It was Video Game Industry Day at the State Capitol. But, there is one bill pending at the state legislature that is aimed at improving the lives of children who spend a lot of time on their electronic devices.
The average youth in Hawai’i spends 3 hours a day playing video games. That, according to a local study. Lauren Paer, a researcher, says studies involving screen time, the time a child spends on electronic devices, are quite alarming.
“They’re showing some really concerning trends and correlations with mental health issues, with problems in school, with Autism and it’s the root cause of more problems with interpersonal skills because it’s displacing so much time that kids used to spend talking or interacting with others. And, so, it’s kind of robbing some of these important foundations.”
Paer also notes that prolonged screen time and a sedentary lifestyle can also lead to obesity. So she helped write Senate Bill 433 as a staffer for Senator Russell Ruderman. He introduced the bill, the first of its kind, which asks for funding for a public health campaign targeting children and families to encourage them to have balance in their lives.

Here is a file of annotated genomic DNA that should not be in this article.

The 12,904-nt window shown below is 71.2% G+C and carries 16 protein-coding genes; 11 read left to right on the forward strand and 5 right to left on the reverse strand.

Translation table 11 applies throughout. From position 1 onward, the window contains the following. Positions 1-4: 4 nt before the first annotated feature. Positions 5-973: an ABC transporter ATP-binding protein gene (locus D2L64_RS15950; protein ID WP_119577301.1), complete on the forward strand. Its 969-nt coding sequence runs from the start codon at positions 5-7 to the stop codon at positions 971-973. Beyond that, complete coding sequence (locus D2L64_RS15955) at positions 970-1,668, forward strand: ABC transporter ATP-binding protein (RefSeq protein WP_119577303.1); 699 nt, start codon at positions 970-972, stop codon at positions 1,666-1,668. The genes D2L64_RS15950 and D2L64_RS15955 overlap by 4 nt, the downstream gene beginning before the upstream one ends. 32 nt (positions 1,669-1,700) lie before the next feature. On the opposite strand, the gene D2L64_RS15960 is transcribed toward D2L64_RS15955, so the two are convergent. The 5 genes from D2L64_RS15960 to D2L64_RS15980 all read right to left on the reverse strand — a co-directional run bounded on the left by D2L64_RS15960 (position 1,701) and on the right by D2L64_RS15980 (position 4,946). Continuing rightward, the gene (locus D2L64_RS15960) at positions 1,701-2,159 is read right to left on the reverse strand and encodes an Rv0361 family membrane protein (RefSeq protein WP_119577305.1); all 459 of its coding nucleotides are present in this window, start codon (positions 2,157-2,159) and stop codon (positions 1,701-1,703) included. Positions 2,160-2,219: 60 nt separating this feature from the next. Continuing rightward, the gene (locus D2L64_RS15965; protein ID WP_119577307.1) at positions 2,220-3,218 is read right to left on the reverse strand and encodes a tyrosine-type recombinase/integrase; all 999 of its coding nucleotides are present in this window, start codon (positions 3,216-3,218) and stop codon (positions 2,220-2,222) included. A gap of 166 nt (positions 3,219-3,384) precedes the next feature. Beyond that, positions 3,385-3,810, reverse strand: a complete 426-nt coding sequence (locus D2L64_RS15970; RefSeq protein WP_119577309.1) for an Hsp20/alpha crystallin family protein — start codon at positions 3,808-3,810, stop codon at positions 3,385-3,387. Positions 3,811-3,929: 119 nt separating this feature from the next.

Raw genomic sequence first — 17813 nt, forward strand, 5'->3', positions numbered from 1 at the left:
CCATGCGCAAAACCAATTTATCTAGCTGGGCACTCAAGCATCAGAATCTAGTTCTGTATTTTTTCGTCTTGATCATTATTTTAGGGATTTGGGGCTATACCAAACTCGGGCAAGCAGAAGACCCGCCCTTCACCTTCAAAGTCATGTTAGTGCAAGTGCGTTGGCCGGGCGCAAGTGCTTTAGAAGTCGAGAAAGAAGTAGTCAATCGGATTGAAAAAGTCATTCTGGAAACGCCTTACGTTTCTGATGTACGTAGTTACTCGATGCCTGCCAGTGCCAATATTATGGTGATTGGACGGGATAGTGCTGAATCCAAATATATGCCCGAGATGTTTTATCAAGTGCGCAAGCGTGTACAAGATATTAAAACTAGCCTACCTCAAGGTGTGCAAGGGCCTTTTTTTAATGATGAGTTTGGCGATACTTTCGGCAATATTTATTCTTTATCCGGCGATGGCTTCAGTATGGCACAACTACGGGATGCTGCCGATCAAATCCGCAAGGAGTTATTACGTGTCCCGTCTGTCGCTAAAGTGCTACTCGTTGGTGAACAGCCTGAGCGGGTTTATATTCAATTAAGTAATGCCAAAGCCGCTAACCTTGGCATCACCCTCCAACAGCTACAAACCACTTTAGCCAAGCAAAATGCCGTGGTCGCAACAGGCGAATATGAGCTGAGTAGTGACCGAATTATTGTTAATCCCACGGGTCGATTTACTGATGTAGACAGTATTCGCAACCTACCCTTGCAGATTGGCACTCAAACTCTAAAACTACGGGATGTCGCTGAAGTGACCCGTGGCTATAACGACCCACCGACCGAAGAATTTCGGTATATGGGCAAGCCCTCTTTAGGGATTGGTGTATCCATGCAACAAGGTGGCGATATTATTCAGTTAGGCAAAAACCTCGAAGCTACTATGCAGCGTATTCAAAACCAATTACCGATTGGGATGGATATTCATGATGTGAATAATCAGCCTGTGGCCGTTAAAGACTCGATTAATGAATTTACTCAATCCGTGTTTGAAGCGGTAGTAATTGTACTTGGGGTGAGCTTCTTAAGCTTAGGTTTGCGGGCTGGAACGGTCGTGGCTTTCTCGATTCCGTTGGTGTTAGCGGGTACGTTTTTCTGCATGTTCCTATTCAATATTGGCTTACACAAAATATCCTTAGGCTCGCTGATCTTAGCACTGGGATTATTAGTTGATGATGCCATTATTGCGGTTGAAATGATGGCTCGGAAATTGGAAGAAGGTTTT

“It’s so ironic that technology and social media was intended to bring people together. But, it has the effect of isolating us now. We’re all on our own with our screen. And, I fear that our kids are growing up without understanding the importance of real social interaction and not understanding how to put the people who are in front of them, first.”
But, the video industry, which had 43 billion dollars in game sales last year, says it’s doing its part to help parents be parents. Tom Foulkes is vice president for the Entertainment Software Association.
“The Microsoft, Nintendo and Sony, all the major consoles, come with parental controls that can help parents manage screen time. The time they play, the titles they play, the amount of money that they spend or no money at all. So we are recognized by the Federal Trade Commission as having one of the most robust self-regulatory system.”
Senate Bill 433 must clear the Ways and Means Committee to make it to the first crossover to the House March 7th. Screen Time researcher, Paer, says the measure doesn’t target parents but involves the whole family in determining the role of technology in their lives.
“The powerful thing here is that when kids push back with screen time limits, often times, they will complain about the hypocrisy, right? So, if parents acknowledge and put their behavior on the table, too. Not that they need the same rules as kids. They’re parents but just willing to discuss it and acknowledge that they should have some limits, too. Kids appreciate that. So, I do think that families can use this to bring the family closer and make your children and yourself healthier.”
For HPR News, I’m Wayne Yoshioka.